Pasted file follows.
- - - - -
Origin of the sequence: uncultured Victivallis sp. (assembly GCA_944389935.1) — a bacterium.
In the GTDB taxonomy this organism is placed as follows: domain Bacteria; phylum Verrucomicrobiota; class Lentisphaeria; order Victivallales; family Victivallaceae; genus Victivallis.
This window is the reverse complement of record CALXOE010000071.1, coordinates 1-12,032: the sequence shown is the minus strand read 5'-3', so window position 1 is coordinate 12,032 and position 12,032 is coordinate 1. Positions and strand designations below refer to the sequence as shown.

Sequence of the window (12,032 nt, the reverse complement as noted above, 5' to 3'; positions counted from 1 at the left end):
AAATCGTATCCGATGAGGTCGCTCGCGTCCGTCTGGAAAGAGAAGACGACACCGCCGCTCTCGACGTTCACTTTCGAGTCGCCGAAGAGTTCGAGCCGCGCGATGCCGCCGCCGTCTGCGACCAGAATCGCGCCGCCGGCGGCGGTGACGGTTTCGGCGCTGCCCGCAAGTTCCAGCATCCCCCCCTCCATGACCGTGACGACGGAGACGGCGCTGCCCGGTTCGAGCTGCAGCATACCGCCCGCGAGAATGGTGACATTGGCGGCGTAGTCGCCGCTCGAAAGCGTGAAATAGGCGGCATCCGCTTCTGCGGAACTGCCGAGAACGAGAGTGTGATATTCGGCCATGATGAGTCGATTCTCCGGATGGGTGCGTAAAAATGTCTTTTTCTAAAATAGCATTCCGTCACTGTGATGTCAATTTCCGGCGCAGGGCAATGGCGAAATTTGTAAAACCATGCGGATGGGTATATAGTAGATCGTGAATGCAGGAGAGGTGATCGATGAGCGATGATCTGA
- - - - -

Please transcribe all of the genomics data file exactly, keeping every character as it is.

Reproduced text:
Origin of the sequence: uncultured Victivallis sp. (assembly GCA_944389935.1) — a bacterium.
In the GTDB taxonomy this organism is placed as follows: domain Bacteria; phylum Verrucomicrobiota; class Lentisphaeria; order Victivallales; family Victivallaceae; genus Victivallis.
This window is the reverse complement of record CALXOE010000071.1, coordinates 1-12,032: the sequence shown is the minus strand read 5'-3', so window position 1 is coordinate 12,032 and position 12,032 is coordinate 1. Positions and strand designations below refer to the sequence as shown.

Sequence of the window (12,032 nt, the reverse complement as noted above, 5' to 3'; positions counted from 1 at the left end):
AAATCGTATCCGATGAGGTCGCTCGCGTCCGTCTGGAAAGAGAAGACGACACCGCCGCTCTCGACGTTCACTTTCGAGTCGCCGAAGAGTTCGAGCCGCGCGATGCCGCCGCCGTCTGCGACCAGAATCGCGCCGCCGGCGGCGGTGACGGTTTCGGCGCTGCCCGCAAGTTCCAGCATCCCCCCCTCCATGACCGTGACGACGGAGACGGCGCTGCCCGGTTCGAGCTGCAGCATACCGCCCGCGAGAATGGTGACATTGGCGGCGTAGTCGCCGCTCGAAAGCGTGAAATAGGCGGCATCCGCTTCTGCGGAACTGCCGAGAACGAGAGTGTGATATTCGGCCATGATGAGTCGATTCTCCGGATGGGTGCGTAAAAATGTCTTTTTCTAAAATAGCATTCCGTCACTGTGATGTCAATTTCCGGCGCAGGGCAATGGCGAAATTTGTAAAACCATGCGGATGGGTATATAGTAGATCGTGAATGCAGGAGAGGTGATCGATGAGCGATGATCTGA